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From the president: LIV goes regional

From the president: LIV goes regional

By Tania Wolff



Meeting lawyers in northwest Victoria was an eye-opening experience.

Towards the end of March, I joined a small LIV contingent, including CEO Adam Awty, on a three-day road trip to northwest Victoria, taking in Euroa, Shepparton, Echuca, Swan Hill, Mildura and Bendigo.

We went to meet regional lawyers and to hear how they and their clients are emerging from COVID-19.

We all had to transform the way we practised last year, with many new measures put in place that allowed us to continue to help our clients and keep courts open. The road trip gave us the opportunity to hear what worked for regional lawyers, what measures they thought should stay and what could be done to improve access to justice.

It was an eye-opening experience. For some, the hardest part about last year was being an employer, with its attendant uncertainty and anxiety, particularly before the introduction of JobKeeper. Often in small practices, staff are like family, sharing in each other’s lives, celebrating weddings and births, often over decades. In the early days of the pandemic, the prospect of having to let people go, was crushing.

Despite this, we heard time and again of the benefits of working in the country. Lifestyle was mentioned frequently; freedom from the hustle and bustle of the city; a better work-life balance. 

Imagine, we were told, getting to work in a matter of minutes and parking easily, out the front of your office. Driving through the beautiful expanse of northwest Victoria, I could see the attraction.

There was talk of close relationships with clients, built over years, with practitioners walking beside their clients and supporting them through various legal issues, spanning a lifetime. A rich sense of community was conveyed, and many talked about the quality of work and early exposure to a wide range of legal issues as a regional practitioner.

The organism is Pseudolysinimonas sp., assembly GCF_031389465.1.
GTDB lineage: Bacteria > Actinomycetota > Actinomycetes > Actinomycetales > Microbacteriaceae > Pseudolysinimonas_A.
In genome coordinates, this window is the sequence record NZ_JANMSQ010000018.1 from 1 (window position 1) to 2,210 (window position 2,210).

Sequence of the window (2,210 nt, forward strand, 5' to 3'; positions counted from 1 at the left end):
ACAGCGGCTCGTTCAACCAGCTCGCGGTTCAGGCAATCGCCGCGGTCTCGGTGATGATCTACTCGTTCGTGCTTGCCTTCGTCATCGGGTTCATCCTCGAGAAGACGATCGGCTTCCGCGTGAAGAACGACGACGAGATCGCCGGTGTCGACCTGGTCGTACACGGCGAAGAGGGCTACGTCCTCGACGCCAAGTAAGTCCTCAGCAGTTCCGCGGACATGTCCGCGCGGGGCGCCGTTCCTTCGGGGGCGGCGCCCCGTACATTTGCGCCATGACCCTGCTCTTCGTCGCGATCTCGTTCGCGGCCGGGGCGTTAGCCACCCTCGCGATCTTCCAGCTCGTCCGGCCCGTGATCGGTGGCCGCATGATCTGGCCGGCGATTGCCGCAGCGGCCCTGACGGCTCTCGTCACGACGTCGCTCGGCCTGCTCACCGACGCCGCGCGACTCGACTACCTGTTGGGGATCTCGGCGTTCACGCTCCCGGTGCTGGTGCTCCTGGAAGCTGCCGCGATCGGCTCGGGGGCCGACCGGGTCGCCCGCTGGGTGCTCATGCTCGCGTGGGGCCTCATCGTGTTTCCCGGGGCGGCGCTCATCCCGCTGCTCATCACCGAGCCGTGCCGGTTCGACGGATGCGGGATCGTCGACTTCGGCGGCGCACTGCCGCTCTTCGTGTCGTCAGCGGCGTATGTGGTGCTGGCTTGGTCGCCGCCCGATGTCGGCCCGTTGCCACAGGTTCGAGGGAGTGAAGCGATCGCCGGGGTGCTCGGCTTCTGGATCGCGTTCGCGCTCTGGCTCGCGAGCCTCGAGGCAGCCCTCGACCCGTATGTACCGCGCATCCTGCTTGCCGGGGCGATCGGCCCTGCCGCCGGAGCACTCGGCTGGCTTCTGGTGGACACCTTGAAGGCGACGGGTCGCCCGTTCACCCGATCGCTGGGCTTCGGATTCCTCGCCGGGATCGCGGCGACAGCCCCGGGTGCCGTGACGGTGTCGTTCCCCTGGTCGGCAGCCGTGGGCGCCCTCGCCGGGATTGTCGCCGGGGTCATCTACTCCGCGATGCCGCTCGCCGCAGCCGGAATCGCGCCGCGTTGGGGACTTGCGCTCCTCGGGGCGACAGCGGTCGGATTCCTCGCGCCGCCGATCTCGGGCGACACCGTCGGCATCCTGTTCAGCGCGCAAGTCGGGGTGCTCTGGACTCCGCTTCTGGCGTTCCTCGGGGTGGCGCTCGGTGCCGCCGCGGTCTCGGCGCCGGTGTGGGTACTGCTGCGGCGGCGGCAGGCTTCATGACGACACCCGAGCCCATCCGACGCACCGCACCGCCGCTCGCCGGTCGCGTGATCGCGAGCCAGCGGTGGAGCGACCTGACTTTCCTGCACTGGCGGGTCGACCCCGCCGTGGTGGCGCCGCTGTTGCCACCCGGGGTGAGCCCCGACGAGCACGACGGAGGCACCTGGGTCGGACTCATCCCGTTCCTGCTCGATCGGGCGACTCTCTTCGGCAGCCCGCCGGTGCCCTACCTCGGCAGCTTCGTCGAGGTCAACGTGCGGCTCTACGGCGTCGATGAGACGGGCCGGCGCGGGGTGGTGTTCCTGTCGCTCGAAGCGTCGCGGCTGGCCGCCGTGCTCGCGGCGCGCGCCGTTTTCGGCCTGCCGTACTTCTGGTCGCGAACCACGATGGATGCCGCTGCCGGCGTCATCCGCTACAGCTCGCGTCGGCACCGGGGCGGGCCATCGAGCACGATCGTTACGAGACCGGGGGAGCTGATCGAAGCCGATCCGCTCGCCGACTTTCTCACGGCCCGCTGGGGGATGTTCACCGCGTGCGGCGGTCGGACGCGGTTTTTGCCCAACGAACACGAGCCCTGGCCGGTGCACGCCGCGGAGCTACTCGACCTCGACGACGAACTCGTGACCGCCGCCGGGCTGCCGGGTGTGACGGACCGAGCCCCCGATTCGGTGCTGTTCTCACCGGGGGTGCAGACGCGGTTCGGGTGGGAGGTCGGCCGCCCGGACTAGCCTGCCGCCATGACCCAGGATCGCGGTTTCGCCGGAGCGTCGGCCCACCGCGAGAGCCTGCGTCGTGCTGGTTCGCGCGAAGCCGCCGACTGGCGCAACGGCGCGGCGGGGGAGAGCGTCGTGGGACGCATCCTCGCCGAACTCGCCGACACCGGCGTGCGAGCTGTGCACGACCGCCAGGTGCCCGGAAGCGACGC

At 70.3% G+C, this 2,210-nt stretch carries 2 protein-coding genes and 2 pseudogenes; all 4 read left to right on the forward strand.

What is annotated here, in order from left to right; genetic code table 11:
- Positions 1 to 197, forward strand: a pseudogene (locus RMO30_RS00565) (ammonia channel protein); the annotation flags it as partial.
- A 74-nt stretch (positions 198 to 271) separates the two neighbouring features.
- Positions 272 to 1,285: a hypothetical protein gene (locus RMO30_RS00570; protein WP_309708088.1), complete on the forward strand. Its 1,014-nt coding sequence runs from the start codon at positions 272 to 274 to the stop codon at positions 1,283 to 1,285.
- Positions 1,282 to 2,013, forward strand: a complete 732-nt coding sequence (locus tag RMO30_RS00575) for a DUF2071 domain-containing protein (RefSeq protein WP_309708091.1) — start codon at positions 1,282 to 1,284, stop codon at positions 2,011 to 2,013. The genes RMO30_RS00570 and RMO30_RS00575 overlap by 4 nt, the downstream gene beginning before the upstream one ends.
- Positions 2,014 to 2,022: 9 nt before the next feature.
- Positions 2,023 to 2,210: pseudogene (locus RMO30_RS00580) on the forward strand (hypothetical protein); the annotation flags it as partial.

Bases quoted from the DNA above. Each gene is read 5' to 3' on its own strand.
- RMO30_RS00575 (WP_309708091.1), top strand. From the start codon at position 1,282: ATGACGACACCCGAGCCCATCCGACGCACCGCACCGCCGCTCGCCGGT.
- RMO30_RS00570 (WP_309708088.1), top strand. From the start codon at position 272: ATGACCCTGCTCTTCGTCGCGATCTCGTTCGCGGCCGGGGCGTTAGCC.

It almost seems as though regional legal practice is Victoria’s best-kept secret. We heard, repeatedly, how hard it is to attract and retain young lawyers. There is demand; there are busy, viable practices where senior lawyers are seeking a succession plan, with no one to pass the baton to. 

There are other challenges faced by regional lawyers.

Some civil practices have all but collapsed due to the often inestimable delay before a matter may be heard, particularly in the lower courts. There are significant financial disincentives to pursuing some claims, with costs ballooning to fit in with the court’s schedule. It has become more expensive in some instances to pursue justice than to walk away. Clients are being encouraged to settle for less even when their legal positions are strong.

In property law practices, the inability to effect electronic transactions for water entitlements through PEXA and delays of up to two years with a response from the Land Titles Office are sources of widespread frustration.

Regional court infrastructure continues to be challenging – both its physical usefulness and digital capacities. 

This presents access to justice challenges for many clients who find it difficult to participate in online hearings.

Recently, one client was released from Ravenhall on a therapeutic order, with supports in place but with no money or transport back to Shepparton. The client reoffended and was back in custody the next day. Another client had to appear in person, as the Cobram court did not have online hearings. Limited public transport options meant that person travelled the day before, slept in a park and was then the victim of a violent assault.

There are some silver linings. To the envy of city criminal lawyers, regional lawyers are appearing in person. They are retaining close relationships with court staff and are often contacted by registrars or coordinators in advance of matters being called. However, many regional lawyers despair at the limited supports for clients. In Echuca, there are few options to help clients with addiction or mental health issues, or to address the complex challenges that often perpetuate the cycle of offending. In many regional courts, there is no CISP program to refer people on bail to supports geared to address underlying issues before a matter is finalised.

Overall, however, it seems that regional practitioners fared better than city and suburban lawyers during COVID-19 – and bounced back quicker. Many lawyers expressed their gratitude for the LIV response to the pandemic: they found the COVID-19 hub helpful and are benefitting from their new ability to engage in sections, committees, conferences and CPD online with the same ease as their city counterparts. “Don’t stop offering that”, one of the lawyers said to me.

We won’t. There is still much more to be done. ■

Tania Wolff

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